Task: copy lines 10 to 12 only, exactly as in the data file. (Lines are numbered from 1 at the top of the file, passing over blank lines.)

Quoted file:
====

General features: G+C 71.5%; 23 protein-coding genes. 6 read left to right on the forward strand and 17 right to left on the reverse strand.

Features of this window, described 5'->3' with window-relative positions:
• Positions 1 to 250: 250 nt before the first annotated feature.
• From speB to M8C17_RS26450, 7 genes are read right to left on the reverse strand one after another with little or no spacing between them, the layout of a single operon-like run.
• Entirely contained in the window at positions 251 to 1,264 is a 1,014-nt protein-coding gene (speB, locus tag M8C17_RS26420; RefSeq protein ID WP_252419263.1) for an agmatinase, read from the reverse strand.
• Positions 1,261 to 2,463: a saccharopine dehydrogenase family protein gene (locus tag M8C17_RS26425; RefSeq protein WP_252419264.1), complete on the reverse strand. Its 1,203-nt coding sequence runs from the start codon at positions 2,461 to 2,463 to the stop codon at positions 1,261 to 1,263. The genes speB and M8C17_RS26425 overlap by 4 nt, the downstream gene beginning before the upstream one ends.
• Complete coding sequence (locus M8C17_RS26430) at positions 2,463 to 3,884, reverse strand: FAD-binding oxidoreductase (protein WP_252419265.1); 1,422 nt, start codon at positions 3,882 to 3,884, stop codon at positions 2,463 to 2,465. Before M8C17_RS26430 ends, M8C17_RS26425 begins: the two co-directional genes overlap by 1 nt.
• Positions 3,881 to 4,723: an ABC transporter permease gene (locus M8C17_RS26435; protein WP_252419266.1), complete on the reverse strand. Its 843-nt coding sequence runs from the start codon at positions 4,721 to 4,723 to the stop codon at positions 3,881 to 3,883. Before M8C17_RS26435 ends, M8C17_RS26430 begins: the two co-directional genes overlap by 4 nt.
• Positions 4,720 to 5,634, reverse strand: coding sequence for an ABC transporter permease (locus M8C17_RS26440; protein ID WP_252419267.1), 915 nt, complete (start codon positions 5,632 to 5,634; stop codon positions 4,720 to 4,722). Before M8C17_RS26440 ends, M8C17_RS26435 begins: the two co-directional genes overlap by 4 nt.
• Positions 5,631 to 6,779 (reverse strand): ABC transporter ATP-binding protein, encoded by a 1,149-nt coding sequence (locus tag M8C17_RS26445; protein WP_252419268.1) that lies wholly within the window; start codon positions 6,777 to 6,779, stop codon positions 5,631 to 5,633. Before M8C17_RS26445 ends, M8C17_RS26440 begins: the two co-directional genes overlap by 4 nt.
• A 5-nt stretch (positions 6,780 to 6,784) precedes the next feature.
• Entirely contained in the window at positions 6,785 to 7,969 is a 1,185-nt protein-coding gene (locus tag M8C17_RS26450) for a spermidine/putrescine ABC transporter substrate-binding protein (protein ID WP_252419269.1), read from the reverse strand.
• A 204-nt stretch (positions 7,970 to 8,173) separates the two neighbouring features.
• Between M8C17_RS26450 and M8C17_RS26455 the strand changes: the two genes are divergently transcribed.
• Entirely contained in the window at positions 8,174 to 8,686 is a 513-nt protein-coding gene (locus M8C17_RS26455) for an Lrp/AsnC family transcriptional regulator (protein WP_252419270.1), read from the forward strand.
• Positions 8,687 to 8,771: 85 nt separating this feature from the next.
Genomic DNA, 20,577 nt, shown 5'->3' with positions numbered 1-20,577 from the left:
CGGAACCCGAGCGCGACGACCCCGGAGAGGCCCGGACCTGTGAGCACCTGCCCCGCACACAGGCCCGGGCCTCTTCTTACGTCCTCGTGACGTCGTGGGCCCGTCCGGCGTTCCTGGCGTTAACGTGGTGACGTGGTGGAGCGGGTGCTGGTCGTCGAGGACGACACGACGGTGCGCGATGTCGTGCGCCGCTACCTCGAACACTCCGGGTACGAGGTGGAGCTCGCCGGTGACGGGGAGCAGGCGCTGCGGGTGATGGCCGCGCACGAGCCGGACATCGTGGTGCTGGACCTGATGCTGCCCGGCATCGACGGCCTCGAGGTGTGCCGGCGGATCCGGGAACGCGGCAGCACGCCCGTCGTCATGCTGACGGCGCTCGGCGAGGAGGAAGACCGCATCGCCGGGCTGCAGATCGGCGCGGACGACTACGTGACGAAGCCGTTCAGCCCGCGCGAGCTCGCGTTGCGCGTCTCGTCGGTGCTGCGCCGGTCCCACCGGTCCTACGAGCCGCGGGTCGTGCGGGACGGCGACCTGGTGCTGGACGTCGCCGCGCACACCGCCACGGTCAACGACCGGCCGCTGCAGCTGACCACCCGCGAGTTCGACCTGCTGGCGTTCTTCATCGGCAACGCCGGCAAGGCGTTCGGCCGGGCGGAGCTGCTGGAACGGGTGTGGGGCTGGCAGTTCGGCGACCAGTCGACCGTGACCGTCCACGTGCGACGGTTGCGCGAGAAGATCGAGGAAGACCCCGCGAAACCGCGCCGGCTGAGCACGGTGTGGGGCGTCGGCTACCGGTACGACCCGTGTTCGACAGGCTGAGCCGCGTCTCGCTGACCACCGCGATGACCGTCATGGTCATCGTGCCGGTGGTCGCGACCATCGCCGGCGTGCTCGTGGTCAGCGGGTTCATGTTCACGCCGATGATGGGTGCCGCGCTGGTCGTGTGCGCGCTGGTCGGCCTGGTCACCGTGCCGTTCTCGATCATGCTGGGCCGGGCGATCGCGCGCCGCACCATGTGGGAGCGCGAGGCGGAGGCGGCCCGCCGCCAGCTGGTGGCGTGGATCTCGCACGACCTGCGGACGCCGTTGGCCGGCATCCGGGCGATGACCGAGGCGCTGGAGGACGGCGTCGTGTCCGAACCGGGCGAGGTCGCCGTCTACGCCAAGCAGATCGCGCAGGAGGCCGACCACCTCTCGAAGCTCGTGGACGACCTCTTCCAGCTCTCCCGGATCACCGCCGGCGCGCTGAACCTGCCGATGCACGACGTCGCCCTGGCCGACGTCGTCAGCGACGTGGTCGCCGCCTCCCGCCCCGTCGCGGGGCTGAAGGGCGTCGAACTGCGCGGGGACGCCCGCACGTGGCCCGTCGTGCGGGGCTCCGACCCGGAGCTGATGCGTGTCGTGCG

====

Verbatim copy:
• Positions 5,631 to 6,779 (reverse strand): ABC transporter ATP-binding protein, encoded by a 1,149-nt coding sequence (locus tag M8C17_RS26445; protein WP_252419268.1) that lies wholly within the window; start codon positions 6,777 to 6,779, stop codon positions 5,631 to 5,633. Before M8C17_RS26445 ends, M8C17_RS26440 begins: the two co-directional genes overlap by 4 nt.
• A 5-nt stretch (positions 6,780 to 6,784) precedes the next feature.
• Entirely contained in the window at positions 6,785 to 7,969 is a 1,185-nt protein-coding gene (locus tag M8C17_RS26450) for a spermidine/putrescine ABC transporter substrate-binding protein (protein ID WP_252419269.1), read from the reverse strand.